Cooper Basin

Cooper Basin

Exploration History

The Cooper Basin is the largest onshore oil and gas province in Australia.  The first commercial discovery of gas was made in 1963 (Gidgealpa-2) and the first commercial oil discovery was made in 1970 with Tirrawarra-1. Gas produced from the Cooper Basin supplies markets in South Australia, Victoria, NSW and Queensland. The basin is located in Central Australia, spanning north-eastern South Australia and the south-western region of Queensland, covering an area of 130,000 km².

Overall there are 160 gas fields and 75 oil fields in production containing over 600 producing gas wells and more than 340 producing oil wells. Cumulative sales are over 5 Tcf sales gas, 77 MMboe condensate, 158 MMbbl oil and 78 MMboe LPG.

Exploration Focus

Since the initial discoveries, explorers have encountered oil and gas accumulations from the Permian through to the Cretaceous aged sedimentary rocks.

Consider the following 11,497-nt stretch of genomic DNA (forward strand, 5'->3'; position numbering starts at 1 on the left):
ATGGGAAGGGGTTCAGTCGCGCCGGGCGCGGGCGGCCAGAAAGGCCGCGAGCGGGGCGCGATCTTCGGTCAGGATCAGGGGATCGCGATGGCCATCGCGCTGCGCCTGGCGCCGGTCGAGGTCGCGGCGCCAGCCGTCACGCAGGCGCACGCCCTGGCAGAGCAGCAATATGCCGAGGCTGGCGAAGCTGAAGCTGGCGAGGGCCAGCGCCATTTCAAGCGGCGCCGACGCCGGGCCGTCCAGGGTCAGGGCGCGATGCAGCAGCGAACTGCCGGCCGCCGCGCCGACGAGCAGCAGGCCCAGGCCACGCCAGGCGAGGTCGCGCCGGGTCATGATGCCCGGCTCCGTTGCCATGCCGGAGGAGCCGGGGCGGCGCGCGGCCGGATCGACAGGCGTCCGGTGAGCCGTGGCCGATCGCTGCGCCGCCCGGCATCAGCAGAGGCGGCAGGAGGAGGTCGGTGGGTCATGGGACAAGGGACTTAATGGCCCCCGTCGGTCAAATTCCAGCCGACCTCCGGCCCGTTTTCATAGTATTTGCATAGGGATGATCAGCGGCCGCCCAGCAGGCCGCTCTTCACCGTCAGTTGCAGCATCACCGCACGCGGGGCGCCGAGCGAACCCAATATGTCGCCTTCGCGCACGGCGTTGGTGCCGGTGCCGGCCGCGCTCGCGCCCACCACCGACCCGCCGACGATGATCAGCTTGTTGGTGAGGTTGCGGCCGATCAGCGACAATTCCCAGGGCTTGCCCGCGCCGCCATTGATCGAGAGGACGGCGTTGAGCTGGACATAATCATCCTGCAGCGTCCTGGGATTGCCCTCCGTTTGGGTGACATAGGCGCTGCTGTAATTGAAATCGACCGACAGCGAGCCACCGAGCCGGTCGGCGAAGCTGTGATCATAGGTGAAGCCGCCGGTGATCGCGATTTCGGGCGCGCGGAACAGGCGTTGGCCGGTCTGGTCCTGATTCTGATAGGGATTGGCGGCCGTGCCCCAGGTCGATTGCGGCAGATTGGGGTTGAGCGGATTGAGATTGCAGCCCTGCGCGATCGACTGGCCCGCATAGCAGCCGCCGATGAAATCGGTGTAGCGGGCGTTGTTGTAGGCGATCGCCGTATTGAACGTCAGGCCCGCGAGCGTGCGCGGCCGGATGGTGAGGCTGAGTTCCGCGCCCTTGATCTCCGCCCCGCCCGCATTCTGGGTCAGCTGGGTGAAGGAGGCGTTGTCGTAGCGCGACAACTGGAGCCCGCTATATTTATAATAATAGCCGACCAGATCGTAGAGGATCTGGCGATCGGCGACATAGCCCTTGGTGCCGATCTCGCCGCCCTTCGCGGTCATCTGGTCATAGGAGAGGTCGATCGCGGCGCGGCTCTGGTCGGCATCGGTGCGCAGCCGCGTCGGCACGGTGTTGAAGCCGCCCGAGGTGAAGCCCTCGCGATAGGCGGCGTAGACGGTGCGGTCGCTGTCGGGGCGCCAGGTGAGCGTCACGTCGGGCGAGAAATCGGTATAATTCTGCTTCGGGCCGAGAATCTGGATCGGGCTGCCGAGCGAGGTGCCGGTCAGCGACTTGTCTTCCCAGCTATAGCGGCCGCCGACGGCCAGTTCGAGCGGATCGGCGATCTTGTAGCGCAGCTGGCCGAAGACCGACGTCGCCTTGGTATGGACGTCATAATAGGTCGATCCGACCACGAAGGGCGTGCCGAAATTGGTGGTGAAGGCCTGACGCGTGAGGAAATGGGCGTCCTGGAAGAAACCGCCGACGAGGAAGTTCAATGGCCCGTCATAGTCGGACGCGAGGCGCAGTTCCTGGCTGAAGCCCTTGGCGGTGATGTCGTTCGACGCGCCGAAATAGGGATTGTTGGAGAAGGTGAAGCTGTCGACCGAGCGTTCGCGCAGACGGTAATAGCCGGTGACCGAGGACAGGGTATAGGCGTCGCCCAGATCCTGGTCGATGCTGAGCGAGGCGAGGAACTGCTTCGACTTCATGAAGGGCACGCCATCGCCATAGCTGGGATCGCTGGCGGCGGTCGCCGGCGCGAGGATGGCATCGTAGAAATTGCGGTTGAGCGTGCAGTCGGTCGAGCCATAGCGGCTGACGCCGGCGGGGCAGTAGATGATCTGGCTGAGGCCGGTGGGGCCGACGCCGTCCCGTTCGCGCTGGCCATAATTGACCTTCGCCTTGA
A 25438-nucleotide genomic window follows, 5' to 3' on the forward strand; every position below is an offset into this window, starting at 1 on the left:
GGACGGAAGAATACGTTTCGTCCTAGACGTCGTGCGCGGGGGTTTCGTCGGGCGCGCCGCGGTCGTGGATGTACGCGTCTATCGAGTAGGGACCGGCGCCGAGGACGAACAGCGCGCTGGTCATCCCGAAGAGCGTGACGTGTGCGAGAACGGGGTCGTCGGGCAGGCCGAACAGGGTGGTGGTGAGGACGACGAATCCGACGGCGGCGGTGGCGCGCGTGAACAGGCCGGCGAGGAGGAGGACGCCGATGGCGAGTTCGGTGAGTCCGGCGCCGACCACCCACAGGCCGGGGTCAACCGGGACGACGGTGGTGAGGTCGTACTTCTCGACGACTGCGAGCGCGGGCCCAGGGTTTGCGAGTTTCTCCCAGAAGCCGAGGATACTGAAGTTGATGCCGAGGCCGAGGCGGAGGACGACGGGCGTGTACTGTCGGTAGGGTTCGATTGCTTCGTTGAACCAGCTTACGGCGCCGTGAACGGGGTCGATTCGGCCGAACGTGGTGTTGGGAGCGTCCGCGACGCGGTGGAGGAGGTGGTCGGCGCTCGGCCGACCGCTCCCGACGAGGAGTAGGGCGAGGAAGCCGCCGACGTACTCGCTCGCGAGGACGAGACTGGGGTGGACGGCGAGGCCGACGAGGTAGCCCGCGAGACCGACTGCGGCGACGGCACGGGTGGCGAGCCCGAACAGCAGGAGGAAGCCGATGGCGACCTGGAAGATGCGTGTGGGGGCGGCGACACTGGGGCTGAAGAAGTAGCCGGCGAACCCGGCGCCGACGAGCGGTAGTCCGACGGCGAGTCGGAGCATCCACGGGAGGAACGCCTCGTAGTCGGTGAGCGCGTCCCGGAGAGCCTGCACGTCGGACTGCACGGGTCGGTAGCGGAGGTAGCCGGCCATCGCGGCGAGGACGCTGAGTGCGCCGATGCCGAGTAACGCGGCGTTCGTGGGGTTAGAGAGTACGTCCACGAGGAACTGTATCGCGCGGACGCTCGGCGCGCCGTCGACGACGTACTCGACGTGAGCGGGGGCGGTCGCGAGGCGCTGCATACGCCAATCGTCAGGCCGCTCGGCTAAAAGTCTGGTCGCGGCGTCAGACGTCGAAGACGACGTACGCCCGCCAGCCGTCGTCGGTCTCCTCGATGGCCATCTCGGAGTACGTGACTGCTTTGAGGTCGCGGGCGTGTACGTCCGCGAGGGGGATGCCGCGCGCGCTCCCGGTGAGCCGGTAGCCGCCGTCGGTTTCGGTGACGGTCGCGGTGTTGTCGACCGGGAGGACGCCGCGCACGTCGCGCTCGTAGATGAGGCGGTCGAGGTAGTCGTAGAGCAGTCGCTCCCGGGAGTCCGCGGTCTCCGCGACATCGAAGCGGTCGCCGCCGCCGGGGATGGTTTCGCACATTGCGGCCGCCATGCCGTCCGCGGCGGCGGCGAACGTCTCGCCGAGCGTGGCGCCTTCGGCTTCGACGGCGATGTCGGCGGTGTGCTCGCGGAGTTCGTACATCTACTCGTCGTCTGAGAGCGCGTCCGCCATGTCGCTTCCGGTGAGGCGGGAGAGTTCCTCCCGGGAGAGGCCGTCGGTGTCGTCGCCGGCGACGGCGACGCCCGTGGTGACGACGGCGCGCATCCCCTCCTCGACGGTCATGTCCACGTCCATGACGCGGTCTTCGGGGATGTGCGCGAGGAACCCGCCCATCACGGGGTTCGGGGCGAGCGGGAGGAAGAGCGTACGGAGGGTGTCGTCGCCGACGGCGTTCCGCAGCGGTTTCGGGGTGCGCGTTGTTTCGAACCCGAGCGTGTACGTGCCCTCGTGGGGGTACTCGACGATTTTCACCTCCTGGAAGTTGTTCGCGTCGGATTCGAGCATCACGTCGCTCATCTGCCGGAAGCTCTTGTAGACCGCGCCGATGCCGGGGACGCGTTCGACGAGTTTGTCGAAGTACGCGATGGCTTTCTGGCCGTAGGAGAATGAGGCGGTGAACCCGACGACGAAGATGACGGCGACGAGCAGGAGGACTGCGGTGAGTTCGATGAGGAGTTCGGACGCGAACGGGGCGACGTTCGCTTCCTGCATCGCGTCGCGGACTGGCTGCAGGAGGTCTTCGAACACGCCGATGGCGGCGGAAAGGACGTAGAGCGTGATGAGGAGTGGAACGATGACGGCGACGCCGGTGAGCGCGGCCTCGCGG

Coal measures and shales are the principal source rock in the basin, with the Patchawarra Trough containing the bulk of the oil and wet gas reserves.  Oil is produced principally from sands within the Tirrawarra Sandstone and at the basin margin, from the Patchawarra and Merrimelia Formations.

Intraformational shale and coal form the local seals in the major reservoir units, while the Roseneath and Murteree shales form important regional seals.

The unconformity between the Cooper and overlying Eromanga Basin basins acts as a migration pathway for hydrocarbons to reach the overlying younger reservoirs of the Eromanga.


Anticlinal and faulted anticlinal traps are proven exploration targets in the basin.  However, potential remains high for discoveries in stratigraphic traps, especially where the overlying Eromanga Basin truncates Permian sediments.

Recent exploration efforts have targeted the flanks of the Cooper Basin and its unconventional gas plays. The Western Flank has been a source of many recent oil discoveries, with exploration success rates at over 50%. Much of this success is attributable to improvements in drilling technology and the use of modern 3D seismic data.

Unconventional gas exploration is expanding in the Cooper Basin, driven by increased demand for LNG and declining conventional gas production. Improving technology continues to lower the cost of unconventional field development, ensuring the Cooper Basin's value as an important petroleum province.